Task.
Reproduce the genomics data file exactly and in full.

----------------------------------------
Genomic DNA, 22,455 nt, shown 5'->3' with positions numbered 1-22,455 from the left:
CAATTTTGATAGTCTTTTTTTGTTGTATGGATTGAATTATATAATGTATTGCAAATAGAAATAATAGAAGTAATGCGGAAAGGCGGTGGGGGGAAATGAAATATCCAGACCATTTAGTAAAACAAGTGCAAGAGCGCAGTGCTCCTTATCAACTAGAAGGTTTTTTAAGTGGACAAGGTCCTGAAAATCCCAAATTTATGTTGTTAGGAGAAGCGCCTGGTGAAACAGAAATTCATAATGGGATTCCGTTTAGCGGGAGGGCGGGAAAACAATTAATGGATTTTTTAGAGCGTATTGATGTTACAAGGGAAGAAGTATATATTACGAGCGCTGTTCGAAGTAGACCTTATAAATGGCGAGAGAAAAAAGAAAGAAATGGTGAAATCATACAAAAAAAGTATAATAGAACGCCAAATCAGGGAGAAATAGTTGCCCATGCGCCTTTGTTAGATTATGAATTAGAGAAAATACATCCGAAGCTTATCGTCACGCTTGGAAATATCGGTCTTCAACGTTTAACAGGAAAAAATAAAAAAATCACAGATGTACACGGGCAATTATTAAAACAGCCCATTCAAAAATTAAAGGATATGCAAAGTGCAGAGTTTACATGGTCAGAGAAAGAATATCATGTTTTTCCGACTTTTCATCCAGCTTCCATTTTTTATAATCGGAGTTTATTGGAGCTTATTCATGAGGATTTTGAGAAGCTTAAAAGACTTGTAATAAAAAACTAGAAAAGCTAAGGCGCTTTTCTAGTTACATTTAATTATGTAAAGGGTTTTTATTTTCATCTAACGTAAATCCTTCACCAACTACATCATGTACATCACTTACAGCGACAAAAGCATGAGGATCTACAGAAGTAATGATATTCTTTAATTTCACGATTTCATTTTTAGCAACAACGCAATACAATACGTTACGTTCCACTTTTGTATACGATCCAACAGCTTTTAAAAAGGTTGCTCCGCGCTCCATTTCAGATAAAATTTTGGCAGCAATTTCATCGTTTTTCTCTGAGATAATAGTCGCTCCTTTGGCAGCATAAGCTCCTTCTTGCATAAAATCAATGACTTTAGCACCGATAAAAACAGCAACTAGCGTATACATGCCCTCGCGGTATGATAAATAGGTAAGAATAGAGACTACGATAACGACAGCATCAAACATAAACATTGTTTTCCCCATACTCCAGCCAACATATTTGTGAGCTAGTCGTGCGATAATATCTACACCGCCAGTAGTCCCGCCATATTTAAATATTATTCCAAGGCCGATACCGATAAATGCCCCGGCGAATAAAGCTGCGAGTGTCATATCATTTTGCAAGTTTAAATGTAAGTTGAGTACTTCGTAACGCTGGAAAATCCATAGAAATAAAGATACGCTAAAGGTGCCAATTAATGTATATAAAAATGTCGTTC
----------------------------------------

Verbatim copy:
Genomic DNA, 22,455 nt, shown 5'->3' with positions numbered 1-22,455 from the left:
CAATTTTGATAGTCTTTTTTTGTTGTATGGATTGAATTATATAATGTATTGCAAATAGAAATAATAGAAGTAATGCGGAAAGGCGGTGGGGGGAAATGAAATATCCAGACCATTTAGTAAAACAAGTGCAAGAGCGCAGTGCTCCTTATCAACTAGAAGGTTTTTTAAGTGGACAAGGTCCTGAAAATCCCAAATTTATGTTGTTAGGAGAAGCGCCTGGTGAAACAGAAATTCATAATGGGATTCCGTTTAGCGGGAGGGCGGGAAAACAATTAATGGATTTTTTAGAGCGTATTGATGTTACAAGGGAAGAAGTATATATTACGAGCGCTGTTCGAAGTAGACCTTATAAATGGCGAGAGAAAAAAGAAAGAAATGGTGAAATCATACAAAAAAAGTATAATAGAACGCCAAATCAGGGAGAAATAGTTGCCCATGCGCCTTTGTTAGATTATGAATTAGAGAAAATACATCCGAAGCTTATCGTCACGCTTGGAAATATCGGTCTTCAACGTTTAACAGGAAAAAATAAAAAAATCACAGATGTACACGGGCAATTATTAAAACAGCCCATTCAAAAATTAAAGGATATGCAAAGTGCAGAGTTTACATGGTCAGAGAAAGAATATCATGTTTTTCCGACTTTTCATCCAGCTTCCATTTTTTATAATCGGAGTTTATTGGAGCTTATTCATGAGGATTTTGAGAAGCTTAAAAGACTTGTAATAAAAAACTAGAAAAGCTAAGGCGCTTTTCTAGTTACATTTAATTATGTAAAGGGTTTTTATTTTCATCTAACGTAAATCCTTCACCAACTACATCATGTACATCACTTACAGCGACAAAAGCATGAGGATCTACAGAAGTAATGATATTCTTTAATTTCACGATTTCATTTTTAGCAACAACGCAATACAATACGTTACGTTCCACTTTTGTATACGATCCAACAGCTTTTAAAAAGGTTGCTCCGCGCTCCATTTCAGATAAAATTTTGGCAGCAATTTCATCGTTTTTCTCTGAGATAATAGTCGCTCCTTTGGCAGCATAAGCTCCTTCTTGCATAAAATCAATGACTTTAGCACCGATAAAAACAGCAACTAGCGTATACATGCCCTCGCGGTATGATAAATAGGTAAGAATAGAGACTACGATAACGACAGCATCAAACATAAACATTGTTTTCCCCATACTCCAGCCAACATATTTGTGAGCTAGTCGTGCGATAATATCTACACCGCCAGTAGTCCCGCCATATTTAAATATTATTCCAAGGCCGATACCGATAAATGCCCCGGCGAATAAAGCTGCGAGTGTCATATCATTTTGCAAGTTTAAATGTAAGTTGAGTACTTCGTAACGCTGGAAAATCCATAGAAATAAAGATACGCTAAAGGTGCCAATTAATGTATATAAAAATGTCGTTC